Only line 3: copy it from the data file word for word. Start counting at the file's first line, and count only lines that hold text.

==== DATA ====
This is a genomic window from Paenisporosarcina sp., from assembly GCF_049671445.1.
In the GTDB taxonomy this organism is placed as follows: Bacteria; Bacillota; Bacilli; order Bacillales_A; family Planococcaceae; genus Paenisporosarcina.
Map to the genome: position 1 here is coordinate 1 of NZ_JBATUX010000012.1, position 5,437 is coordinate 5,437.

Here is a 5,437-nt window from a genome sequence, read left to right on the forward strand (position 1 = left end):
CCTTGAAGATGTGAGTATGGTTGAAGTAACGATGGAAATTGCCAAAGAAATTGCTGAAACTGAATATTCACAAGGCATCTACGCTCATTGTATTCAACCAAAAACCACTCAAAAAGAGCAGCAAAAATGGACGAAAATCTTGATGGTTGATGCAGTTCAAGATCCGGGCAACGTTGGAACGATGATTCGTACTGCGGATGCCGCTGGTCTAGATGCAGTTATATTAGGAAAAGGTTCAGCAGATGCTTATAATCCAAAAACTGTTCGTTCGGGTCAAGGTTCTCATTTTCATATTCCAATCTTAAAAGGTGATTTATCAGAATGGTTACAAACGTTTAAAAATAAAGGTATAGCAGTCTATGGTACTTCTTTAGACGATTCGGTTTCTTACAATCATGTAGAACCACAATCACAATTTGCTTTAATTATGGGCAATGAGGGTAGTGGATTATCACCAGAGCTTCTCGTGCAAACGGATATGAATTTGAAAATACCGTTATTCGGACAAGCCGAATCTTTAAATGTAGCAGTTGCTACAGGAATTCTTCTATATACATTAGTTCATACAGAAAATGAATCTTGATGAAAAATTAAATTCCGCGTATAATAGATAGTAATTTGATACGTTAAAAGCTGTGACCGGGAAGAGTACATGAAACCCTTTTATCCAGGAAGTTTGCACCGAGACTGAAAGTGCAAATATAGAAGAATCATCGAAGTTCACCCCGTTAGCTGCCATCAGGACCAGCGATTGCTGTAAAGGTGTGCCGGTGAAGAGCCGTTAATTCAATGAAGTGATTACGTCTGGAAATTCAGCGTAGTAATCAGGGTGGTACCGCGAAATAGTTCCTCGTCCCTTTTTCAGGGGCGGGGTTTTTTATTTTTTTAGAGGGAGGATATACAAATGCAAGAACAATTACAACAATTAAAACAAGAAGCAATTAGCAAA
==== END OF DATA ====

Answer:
Map to the genome: position 1 here is coordinate 1 of NZ_JBATUX010000012.1, position 5,437 is coordinate 5,437.